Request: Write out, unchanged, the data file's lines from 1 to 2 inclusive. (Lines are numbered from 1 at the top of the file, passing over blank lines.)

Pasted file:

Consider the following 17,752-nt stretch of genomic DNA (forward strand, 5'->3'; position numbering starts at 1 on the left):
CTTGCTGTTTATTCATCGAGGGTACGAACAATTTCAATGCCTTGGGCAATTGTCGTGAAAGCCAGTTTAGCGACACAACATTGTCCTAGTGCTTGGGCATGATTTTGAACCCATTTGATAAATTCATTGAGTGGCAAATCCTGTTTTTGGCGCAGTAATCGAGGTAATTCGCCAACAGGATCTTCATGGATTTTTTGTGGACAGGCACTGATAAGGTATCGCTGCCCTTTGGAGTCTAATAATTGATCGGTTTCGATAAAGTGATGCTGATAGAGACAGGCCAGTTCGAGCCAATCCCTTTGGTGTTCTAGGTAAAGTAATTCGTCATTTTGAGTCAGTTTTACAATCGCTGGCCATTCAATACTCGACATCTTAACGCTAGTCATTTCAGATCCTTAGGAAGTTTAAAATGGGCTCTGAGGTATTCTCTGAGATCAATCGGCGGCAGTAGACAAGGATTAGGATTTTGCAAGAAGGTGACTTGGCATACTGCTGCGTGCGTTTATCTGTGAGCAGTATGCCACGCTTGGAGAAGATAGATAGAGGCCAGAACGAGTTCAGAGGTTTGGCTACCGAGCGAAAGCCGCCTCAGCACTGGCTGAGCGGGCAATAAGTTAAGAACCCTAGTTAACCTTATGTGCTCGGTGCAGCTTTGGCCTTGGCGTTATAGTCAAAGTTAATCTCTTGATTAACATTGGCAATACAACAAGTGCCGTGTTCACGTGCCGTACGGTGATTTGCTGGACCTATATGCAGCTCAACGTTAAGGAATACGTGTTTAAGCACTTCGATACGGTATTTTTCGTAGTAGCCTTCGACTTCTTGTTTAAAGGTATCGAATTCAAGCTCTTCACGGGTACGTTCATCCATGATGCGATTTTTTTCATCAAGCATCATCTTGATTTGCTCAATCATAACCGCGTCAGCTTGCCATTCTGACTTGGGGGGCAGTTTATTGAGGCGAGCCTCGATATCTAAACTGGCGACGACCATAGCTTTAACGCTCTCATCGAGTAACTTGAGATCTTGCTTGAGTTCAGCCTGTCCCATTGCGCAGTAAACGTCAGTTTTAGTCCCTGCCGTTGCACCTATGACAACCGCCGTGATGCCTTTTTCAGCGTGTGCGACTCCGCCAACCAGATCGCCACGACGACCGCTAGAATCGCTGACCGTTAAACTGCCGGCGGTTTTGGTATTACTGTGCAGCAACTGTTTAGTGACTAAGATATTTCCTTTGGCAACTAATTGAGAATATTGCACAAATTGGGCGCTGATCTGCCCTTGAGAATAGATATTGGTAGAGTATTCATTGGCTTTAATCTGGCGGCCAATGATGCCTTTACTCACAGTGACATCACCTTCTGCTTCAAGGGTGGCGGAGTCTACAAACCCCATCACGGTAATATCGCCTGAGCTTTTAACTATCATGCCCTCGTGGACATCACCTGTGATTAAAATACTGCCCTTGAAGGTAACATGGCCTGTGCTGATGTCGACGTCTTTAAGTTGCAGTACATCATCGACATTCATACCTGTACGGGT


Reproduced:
Consider the following 17,752-nt stretch of genomic DNA (forward strand, 5'->3'; position numbering starts at 1 on the left):
CTTGCTGTTTATTCATCGAGGGTACGAACAATTTCAATGCCTTGGGCAATTGTCGTGAAAGCCAGTTTAGCGACACAACATTGTCCTAGTGCTTGGGCATGATTTTGAACCCATTTGATAAATTCATTGAGTGGCAAATCCTGTTTTTGGCGCAGTAATCGAGGTAATTCGCCAACAGGATCTTCATGGATTTTTTGTGGACAGGCACTGATAAGGTATCGCTGCCCTTTGGAGTCTAATAATTGATCGGTTTCGATAAAGTGATGCTGATAGAGACAGGCCAGTTCGAGCCAATCCCTTTGGTGTTCTAGGTAAAGTAATTCGTCATTTTGAGTCAGTTTTACAATCGCTGGCCATTCAATACTCGACATCTTAACGCTAGTCATTTCAGATCCTTAGGAAGTTTAAAATGGGCTCTGAGGTATTCTCTGAGATCAATCGGCGGCAGTAGACAAGGATTAGGATTTTGCAAGAAGGTGACTTGGCATACTGCTGCGTGCGTTTATCTGTGAGCAGTATGCCACGCTTGGAGAAGATAGATAGAGGCCAGAACGAGTTCAGAGGTTTGGCTACCGAGCGAAAGCCGCCTCAGCACTGGCTGAGCGGGCAATAAGTTAAGAACCCTAGTTAACCTTATGTGCTCGGTGCAGCTTTGGCCTTGGCGTTATAGTCAAAGTTAATCTCTTGATTAACATTGGCAATACAACAAGTGCCGTGTTCACGTGCCGTACGGTGATTTGCTGGACCTATATGCAGCTCAACGTTAAGGAATACGTGTTTAAGCACTTCGATACGGTATTTTTCGTAGTAGCCTTCGACTTCTTGTTTAAAGGTATCGAATTCAAGCTCTTCACGGGTACGTTCATCCATGATGCGATTTTTTTCATCAAGCATCATCTTGATTTGCTCAATCATAACCGCGTCAGCTTGCCATTCTGACTTGGGGGGCAGTTTATTGAGGCGAGCCTCGATATCTAAACTGGCGACGACCATAGCTTTAACGCTCTCATCGAGTAACTTGAGATCTTGCTTGAGTTCAGCCTGTCCCATTGCGCAGTAAACGTCAGTTTTAGTCCCTGCCGTTGCACCTATGACAACCGCCGTGATGCCTTTTTCAGCGTGTGCGACTCCGCCAACCAGATCGCCACGACGACCGCTAGAATCGCTGACCGTTAAACTGCCGGCGGTTTTGGTATTACTGTGCAGCAACTGTTTAGTGACTAAGATATTTCCTTTGGCAACTAATTGAGAATATTGCACAAATTGGGCGCTGATCTGCCCTTGAGAATAGATATTGGTAGAGTATTCATTGGCTTTAATCTGGCGGCCAATGATGCCTTTACTCACAGTGACATCACCTTCTGCTTCAAGGGTGGCGGAGTCTACAAACCCCATCACGGTAATATCGCCTGAGCTTTTAACTATCATGCCCTCGTGGACATCACCTGTGATTAAAATACTGCCCTTGAAGGTAACATGGCCTGTGCTGATGTCGACGTCTTTAAGTTGCAGTACATCATCGACATTCATACCTGTACGGGT